Which? is calling for manufacturers to take immediate action on three child stair gates, after testing revealed serious safety failings.
Stair gates should protect small children from hazards but Which? testing found three – which are currently available in major retailers and online – are potentially unsafe.
The consumer champion tested the durability of 10 stair gates, all of which are popular buys on the UK high street. They were tested by applying the “fatigue test” – which forms part of the EU safety standard for stair gates – 10,000 times. This is designed to simulate the gate being pulled back and forth by a boisterous toddler over time.
Samples of the Dreambaby Retractable Gate, the Lindam Easy Fit Plus Deluxe Safety Gate and the Safetots Self-closing Gate, when attached with adhesive pads, all failed to meet the criteria for EU safety standards when Which? tested them.
Shockingly, the Dreambaby Retractable Gate failed after just ten applications of force, with the metal tube that is attached to the stair gate becoming bent and detaching from the casing that holds it in place, which led to the gate sagging in the middle.
The Safetots Self Closing Gate failed after 3,700 applications of force, with the adhesive pads that secure the gate to a door frame becoming detached, which could lead to the gate becoming loose due to a lack of pressure. This gate can also be fitted using screws instead of adhesive pads. When it was tested as a screw fit gate, it passed the fatigue test.
The Lindam Easy Fit Plus Deluxe Safety Gate also failed when the adhesive pads that secure the gate to the door frame became detached, after 2,570 applications of force.
Which? has made all three stair gates Don’t Buys on its website and is calling for an immediate recall of the Dreambaby Retractable Gate. Anyone who owns this gate should stop using it immediately.
For those who own the Safetots Self Closing Gate and have fitted it with adhesive pads or the Lindam Easy Fit Plus Deluxe Safety Gate they should stop using it for the time being until a fix can be implemented.
The findings have been reported to Trading Standards and the Office for Product Safety and Standards (OPSS).
Alex Neill, Which? Managing Director of Home Products and Services, said:
“It’s shocking that the products people buy to keep their children safe may actually be a danger to them.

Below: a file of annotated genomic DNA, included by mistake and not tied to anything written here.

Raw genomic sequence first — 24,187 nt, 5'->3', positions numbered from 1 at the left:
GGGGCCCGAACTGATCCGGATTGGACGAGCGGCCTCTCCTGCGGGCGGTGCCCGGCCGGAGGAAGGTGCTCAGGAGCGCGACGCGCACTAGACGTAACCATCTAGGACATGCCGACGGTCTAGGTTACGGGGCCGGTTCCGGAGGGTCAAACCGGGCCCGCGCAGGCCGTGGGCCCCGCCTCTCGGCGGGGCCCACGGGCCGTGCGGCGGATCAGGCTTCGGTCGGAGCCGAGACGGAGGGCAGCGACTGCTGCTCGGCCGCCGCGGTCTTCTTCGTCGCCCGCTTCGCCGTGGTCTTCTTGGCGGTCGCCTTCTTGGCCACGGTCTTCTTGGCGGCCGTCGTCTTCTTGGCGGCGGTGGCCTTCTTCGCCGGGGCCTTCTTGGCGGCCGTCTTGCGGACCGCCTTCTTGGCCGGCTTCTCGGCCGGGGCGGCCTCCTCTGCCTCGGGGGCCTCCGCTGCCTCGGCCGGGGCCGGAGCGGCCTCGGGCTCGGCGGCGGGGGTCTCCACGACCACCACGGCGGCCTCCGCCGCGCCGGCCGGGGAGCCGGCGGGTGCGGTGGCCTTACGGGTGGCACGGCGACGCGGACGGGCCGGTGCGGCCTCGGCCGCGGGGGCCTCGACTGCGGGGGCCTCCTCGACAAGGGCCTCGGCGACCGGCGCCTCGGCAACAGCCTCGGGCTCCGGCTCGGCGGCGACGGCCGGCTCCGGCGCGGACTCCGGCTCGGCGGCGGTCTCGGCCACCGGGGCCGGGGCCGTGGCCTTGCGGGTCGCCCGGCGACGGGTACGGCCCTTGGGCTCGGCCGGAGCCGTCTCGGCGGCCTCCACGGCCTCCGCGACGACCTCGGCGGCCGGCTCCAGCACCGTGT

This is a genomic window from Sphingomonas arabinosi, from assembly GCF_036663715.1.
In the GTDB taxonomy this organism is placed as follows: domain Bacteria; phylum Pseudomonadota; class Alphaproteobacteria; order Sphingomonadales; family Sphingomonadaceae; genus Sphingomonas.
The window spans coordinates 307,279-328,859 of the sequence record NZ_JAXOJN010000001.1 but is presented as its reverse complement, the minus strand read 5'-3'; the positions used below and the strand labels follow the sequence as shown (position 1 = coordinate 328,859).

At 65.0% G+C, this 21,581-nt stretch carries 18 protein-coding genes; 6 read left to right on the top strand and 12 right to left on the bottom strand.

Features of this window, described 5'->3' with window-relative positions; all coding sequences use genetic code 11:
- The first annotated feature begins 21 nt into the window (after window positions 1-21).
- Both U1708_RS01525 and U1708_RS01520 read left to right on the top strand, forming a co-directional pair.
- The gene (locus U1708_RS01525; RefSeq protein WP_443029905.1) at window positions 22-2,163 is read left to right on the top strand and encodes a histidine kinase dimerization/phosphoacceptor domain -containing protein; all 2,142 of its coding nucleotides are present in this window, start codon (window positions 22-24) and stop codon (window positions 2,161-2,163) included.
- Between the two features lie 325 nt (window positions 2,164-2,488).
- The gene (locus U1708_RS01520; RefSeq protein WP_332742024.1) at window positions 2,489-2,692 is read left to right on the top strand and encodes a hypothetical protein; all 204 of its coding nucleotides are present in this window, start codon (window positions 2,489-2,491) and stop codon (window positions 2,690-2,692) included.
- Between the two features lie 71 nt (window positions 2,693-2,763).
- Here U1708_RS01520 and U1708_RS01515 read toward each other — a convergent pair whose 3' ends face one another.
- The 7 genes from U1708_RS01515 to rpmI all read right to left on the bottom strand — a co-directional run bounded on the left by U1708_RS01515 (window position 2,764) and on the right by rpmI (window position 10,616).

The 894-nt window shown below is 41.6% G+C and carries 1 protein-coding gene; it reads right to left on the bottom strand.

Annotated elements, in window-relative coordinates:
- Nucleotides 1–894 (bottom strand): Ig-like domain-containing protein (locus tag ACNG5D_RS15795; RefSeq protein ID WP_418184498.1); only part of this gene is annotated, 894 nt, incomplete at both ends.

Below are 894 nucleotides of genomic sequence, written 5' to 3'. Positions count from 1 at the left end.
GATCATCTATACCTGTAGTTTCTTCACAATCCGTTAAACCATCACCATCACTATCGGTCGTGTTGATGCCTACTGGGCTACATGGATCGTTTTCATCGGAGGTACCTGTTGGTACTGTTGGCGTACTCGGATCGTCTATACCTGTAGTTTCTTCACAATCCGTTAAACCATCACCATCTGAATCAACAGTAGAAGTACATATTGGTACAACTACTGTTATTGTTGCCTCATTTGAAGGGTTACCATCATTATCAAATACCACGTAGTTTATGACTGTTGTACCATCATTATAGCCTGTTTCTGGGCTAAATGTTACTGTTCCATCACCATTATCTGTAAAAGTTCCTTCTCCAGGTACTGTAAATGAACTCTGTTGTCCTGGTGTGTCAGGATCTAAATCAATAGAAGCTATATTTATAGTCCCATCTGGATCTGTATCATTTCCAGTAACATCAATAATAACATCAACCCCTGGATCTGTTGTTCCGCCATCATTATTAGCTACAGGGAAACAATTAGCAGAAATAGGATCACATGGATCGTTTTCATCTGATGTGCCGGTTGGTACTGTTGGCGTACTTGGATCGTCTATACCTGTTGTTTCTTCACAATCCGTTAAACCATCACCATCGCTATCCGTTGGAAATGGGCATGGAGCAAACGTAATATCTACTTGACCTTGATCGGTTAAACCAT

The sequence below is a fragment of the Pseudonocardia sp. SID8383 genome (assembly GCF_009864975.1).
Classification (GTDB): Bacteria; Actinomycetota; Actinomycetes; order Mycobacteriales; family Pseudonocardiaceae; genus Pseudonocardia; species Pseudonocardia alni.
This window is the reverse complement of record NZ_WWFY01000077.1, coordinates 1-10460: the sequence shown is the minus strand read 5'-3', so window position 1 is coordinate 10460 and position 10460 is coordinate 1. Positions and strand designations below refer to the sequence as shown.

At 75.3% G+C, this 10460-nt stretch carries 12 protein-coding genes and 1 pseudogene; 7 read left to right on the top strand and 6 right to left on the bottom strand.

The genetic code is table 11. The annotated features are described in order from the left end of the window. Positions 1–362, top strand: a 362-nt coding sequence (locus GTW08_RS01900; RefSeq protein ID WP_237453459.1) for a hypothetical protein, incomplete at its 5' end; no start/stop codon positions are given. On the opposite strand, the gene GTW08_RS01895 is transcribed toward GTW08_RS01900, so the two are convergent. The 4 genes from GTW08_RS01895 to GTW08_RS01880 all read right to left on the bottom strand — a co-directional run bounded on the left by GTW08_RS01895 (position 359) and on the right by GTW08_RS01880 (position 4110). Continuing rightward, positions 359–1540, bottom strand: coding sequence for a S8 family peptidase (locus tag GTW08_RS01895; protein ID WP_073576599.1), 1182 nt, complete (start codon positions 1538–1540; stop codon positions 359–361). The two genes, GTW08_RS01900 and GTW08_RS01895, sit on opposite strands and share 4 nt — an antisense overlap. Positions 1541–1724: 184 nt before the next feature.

“The manufacturers need to act urgently to prevent any more children from being put at risk by products which may be unsafe.”
The manufacturers told us:
Dreambaby: ‘Complaints relating to the quality of our products are rare but when received they are investigated immediately. However, our ability to undertake a thorough investigation of the matters raised have been significantly frustrated by the failure of Which? to provide sufficient background detail despite our repeated requests for this information. We are therefore unable to provide a considered response at this time.’
Munchkin: The company that owns Lindam, told us it is not aware of any evidence supporting our allegations. Munchkin said it has reviewed and analysed customer complaints for the gate and not encountered any of the purported safety or reliability issues that we have alleged. It has said it has performed an internal inventory audit and found its gates to be compliant with all product safety standards as per BS EN 1930:2011.
Safetots: The company has not yet provided an official reply, but it has disputed our findings. It told us that the gate has been exhaustively tested in China and the UK, and has successfully satisfied the selected requirements of BS EN 1930:2011. This is the same standard that Which? tests to.
Notes to editors
Read our reviews on child safety-gates here:
The Don’t Buy page for child safety-gates can be found here:
How Which? tests stair gates:
Our testing combines safety and durability tests with an expert assessment of how easy the gate is to use. After analysing the data we get from the lab, we give each stair gate a total test score so you can easily compare the best and worst models. Find out more about how we test stair gates and why it’s important to choose one that is robust enough to cope with everyday use.
Which? Product Safety Campaign:
Which? has launched a campaign to ‘End Dangerous Products’ calling for fundamental reform of the UK’s antiquated product safety regime to keep unsafe products out of our homes. More than 100,000 people have so far signed our petition to take a stand against dangerous products: